BackTable / VI / Article
Taking a Multidisciplinary Approach to Peripheral Arterial Disease
Alexander Aslesen • Sep 28, 2018 • 173 hits
From podiatry to interventional radiology, peripheral arterial disease (PAD) is managed by numerous medical specialties. A multidisciplinary approach to treating PAD gives patients the best surgical options and ultimately creates opportunities for IRs to take on new cases.
We’ve provided the highlight reel in this article, but you can listen to the full podcast below.
The BackTable Brief
• Podiatric patients with poorly healing wounds may need endovascular care; forming partnerships with podiatry can help achieve the same goals- which are healing wounds and saving limbs.
• Collaboration between interventional radiology, interventional cardiology, and vascular surgery can also lead to improved patient management by deciding together which cases would be best for a specific treatment.
• Below the knee PAD cases can be technically difficult, providing an opportunity for skilled IRs to take on more PAD work that other physicians may not be comfortable with.
Table of Contents
(1) Partnering with Podiatry
(2) Sharing the Case Load with Other Specialists
(3) Targeting Below the Knee PAD
Partnering with Podiatry
I've actually learned a ton of tips and techniques from the two of you and others, just through Twitter. It's been a great resource for that. It's part of how we decided to reach out to the two of you.
But one of the things I noted, maybe about a month ago, was that you had posted something about your partnership with the podiatrists at Rush. Is that something that you guys use as part of your practice?
Yeah, I think the collaboration with podiatry is something that over the last few years has been growing leaps and bounds. Dr Arslan, our director, he's a big aortic and PAD guy, he actually brought the president of the APMA, the American Podiatry Association, to SIR a couple of years ago as a first ever joint session where we kind of talked about how important it is for IR and podiatry to work together, because we both have ultimately the same exact goal which is saving that limb.
I mean, podiatrists are daily battling the non healing wounds, and we are the ones who can help them with kind of the best expertise and capabilities to get them the best help possible, so it's kind of a natural relationship that gives the patient the best options. So, we do a lot of work with podiatrists, a couple of us cover the wound care clinic with them, and then help them on all patients and kind of co-manage them.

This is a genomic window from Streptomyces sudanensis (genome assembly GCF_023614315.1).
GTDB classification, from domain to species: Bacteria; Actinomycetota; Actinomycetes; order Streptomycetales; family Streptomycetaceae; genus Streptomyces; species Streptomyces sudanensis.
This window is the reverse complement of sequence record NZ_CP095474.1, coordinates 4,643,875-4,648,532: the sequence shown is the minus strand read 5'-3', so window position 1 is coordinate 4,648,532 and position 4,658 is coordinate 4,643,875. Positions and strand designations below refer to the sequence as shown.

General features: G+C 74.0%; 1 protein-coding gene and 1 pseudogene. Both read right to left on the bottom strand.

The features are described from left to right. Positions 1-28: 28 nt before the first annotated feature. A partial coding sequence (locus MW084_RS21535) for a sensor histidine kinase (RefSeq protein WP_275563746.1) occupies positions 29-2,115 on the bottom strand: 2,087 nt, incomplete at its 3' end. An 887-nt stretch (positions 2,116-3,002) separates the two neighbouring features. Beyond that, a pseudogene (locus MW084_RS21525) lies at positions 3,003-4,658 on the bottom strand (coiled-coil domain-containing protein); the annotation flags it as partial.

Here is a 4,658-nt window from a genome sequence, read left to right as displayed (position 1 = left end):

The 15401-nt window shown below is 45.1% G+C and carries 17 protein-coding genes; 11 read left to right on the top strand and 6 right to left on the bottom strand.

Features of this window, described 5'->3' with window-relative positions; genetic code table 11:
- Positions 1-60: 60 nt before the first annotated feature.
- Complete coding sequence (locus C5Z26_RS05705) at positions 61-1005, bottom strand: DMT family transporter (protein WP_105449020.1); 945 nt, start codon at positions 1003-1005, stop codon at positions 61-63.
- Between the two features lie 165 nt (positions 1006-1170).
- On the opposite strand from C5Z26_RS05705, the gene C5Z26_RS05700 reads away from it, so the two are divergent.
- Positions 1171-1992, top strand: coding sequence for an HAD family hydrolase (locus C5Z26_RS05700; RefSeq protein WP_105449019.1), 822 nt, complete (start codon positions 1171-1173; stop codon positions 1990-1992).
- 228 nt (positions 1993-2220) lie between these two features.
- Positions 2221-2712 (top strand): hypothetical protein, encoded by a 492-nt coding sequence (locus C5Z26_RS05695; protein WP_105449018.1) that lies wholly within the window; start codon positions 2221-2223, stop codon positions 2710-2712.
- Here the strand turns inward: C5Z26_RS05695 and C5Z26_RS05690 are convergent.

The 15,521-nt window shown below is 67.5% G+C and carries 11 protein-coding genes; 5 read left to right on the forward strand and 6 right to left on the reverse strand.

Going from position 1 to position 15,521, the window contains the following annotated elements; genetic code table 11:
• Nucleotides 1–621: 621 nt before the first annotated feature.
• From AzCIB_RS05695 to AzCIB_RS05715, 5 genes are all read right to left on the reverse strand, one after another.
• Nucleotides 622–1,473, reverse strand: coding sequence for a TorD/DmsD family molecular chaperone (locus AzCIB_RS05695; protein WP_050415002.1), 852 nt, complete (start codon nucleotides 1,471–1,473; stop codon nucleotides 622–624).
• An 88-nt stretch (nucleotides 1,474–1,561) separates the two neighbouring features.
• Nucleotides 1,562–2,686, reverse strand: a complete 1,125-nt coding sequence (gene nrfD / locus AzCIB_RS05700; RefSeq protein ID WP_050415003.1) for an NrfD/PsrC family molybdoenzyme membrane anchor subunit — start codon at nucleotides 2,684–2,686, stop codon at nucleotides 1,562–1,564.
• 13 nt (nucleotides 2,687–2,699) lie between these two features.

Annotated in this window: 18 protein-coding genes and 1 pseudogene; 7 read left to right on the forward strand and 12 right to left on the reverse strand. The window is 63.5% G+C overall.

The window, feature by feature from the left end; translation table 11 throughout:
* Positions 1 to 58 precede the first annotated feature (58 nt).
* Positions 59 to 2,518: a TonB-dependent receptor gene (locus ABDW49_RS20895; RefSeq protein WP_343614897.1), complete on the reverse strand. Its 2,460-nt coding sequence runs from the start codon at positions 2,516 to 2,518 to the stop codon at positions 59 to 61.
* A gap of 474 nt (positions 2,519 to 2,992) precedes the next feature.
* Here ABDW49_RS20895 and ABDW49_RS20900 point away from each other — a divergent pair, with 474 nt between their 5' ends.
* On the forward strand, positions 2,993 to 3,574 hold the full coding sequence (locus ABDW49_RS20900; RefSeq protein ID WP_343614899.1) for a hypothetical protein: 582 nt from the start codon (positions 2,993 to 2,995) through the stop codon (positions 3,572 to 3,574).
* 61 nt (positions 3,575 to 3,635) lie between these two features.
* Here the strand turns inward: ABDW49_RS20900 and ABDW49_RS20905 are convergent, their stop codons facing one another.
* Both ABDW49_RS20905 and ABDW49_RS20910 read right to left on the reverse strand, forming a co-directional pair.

It's a beautiful relationship, and I think we try to educate and tell others to work on as well. Actually I give a talk with one of our podiatrist at our medical school because they also have one of the best podiatry schools in the country. So giving those students an understanding early on, the importance of this relationship, I think it's something we need to all extrapolate.
Yeah. Sabeen, what about you?
Yeah. I mean the relationship with podiatry I think is very important. It was something that was already established when I came to my group. There's a wound care center that's run by five or six podiatrists and the relationship with interventional radiology was established in endovascular care. They just get so many patients with terrible wounds and they're automatically, in addition to all their medical therapy, they automatically refer to us.
It's been a great resource. Most of our legs come from them. They're great people and we have a great relationship. And I think if anyone's starting to start a PAD practice, just reaching out to the community of podiatrists and showing that you're available would help you a ton. There's so much out there and so many podiatrists that don't have an endovascular specialists that can help them. It's just an unused resource.
Listen to the Full Podcast
Stay Up To Date
Sharing the Case Load with Other Specialists
Did the two of you have many issues with turf battles, with either cardiology or vascular surgery, either involving the podiatrist or otherwise?
In our platform, in our district, we have what's called interventional platform, where we have 14 rooms. The majority of it's for IR, but there's one or two for cardiac interventional, and then neurointerventional.